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It is always a pleasure to see what Charlie Kaufman comes up with. Whether the result is utterly genius (like “Synechdoche”) or a brilliant slight (like “John Malkovich”), there is hardly anybody who pushes the art of movie writing to such a high level.

With “Anomalisa”, I am more on the “Wow, that’s interesting” side, the film having an interesting visual approach, a interestingly depressing reflection on human nature of middle-aged conference speakers, and an outstanding Kafka scene to make up for all its flaws. One such flaw is the sudden ending, which left me surprised and a tad disappointed, but which also somehow is in line with the notion of “scenes from a life”. Anomalisa does not claim to present a drama, an extraordinary event, what it does is show the desperation and confusion of life when seen from a certain inside perspective.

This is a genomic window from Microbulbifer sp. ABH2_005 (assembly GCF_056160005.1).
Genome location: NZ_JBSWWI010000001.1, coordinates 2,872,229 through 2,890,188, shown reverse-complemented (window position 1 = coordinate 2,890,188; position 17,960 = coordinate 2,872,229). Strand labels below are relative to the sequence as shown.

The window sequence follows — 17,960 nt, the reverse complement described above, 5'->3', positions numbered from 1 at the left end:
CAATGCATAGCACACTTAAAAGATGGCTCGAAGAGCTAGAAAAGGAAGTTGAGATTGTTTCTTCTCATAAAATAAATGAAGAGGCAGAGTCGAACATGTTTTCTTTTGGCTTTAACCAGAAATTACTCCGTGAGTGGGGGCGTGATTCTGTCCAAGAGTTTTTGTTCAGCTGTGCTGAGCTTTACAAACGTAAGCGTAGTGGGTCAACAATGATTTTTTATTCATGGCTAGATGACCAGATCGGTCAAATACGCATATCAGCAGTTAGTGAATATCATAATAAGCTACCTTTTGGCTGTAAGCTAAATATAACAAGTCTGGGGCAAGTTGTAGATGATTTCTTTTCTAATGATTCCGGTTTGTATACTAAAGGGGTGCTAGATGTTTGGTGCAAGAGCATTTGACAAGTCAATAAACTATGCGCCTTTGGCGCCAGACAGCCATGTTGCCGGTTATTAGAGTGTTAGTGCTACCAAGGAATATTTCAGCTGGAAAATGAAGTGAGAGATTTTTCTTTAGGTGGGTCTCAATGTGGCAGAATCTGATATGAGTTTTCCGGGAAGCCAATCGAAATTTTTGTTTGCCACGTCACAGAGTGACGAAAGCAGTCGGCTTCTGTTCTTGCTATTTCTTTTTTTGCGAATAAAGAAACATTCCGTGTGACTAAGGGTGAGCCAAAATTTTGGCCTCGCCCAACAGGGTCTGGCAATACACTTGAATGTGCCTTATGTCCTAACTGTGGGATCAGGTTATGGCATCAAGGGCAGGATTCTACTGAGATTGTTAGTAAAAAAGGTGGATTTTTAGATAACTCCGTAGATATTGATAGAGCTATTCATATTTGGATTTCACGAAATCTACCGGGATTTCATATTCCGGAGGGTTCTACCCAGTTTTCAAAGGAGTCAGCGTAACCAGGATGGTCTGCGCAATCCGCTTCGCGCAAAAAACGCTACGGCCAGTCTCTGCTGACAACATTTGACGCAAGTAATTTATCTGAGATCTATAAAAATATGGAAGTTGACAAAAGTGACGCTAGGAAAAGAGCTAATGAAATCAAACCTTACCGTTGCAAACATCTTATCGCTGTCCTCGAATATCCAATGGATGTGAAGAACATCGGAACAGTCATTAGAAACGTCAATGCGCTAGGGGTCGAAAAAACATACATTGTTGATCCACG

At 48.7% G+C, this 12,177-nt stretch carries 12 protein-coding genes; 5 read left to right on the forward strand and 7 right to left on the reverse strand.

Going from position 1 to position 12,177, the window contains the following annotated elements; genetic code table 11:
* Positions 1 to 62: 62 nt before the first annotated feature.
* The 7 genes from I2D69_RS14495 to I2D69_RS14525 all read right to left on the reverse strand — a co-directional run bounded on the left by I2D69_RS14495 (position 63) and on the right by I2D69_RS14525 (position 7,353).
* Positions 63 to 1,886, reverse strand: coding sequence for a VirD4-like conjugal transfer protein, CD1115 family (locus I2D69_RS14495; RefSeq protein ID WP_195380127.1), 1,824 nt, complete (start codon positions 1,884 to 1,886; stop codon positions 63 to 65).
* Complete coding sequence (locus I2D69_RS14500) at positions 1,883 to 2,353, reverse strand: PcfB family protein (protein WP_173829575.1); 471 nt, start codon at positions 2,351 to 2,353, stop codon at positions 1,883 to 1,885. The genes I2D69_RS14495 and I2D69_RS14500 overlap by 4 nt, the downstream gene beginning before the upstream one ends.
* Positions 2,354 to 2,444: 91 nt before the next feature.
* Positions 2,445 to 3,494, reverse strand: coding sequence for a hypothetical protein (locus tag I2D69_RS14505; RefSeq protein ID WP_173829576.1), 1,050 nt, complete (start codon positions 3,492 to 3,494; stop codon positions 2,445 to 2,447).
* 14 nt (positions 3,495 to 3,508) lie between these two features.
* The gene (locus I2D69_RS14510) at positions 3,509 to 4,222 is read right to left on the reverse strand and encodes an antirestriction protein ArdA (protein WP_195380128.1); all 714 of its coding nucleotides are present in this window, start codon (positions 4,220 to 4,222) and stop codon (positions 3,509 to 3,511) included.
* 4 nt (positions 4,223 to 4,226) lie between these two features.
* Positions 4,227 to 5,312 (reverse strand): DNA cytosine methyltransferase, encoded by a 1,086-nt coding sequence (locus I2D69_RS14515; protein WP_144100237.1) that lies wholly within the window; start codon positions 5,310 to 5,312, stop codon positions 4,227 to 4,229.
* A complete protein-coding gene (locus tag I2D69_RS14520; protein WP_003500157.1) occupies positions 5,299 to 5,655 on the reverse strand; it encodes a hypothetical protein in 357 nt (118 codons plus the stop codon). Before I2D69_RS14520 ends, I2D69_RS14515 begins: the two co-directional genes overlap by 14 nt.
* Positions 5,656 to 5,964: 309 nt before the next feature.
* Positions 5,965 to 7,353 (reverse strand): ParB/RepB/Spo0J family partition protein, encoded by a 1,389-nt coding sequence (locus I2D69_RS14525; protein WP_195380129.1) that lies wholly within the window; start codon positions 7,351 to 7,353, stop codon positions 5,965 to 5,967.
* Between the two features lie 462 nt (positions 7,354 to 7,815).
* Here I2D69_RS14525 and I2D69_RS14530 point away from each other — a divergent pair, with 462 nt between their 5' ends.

The artificiality of the animation and the voice cast (most females are voiced by male actors, I believe) supports the dream-like character of the film. The touch if genius is Jennifer Jason Leigh as Lisa, whose realism and ordinariness awards her the title of being an anomaly in a twisted approach to life.

Double points for second best puppet sex scene ever, and kudos to Kaufman for managing to make the kind of films he finds rewarding. More please!

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